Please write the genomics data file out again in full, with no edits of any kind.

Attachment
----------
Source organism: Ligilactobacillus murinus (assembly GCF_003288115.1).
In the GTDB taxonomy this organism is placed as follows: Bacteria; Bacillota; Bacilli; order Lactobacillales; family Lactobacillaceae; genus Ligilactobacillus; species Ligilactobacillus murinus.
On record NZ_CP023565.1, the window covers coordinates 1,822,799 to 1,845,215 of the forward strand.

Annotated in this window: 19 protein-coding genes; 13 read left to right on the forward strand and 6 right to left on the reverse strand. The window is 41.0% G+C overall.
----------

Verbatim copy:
Source organism: Ligilactobacillus murinus (assembly GCF_003288115.1).
In the GTDB taxonomy this organism is placed as follows: Bacteria; Bacillota; Bacilli; order Lactobacillales; family Lactobacillaceae; genus Ligilactobacillus; species Ligilactobacillus murinus.
On record NZ_CP023565.1, the window covers coordinates 1,822,799 to 1,845,215 of the forward strand.

Annotated in this window: 19 protein-coding genes; 13 read left to right on the forward strand and 6 right to left on the reverse strand. The window is 41.0% G+C overall.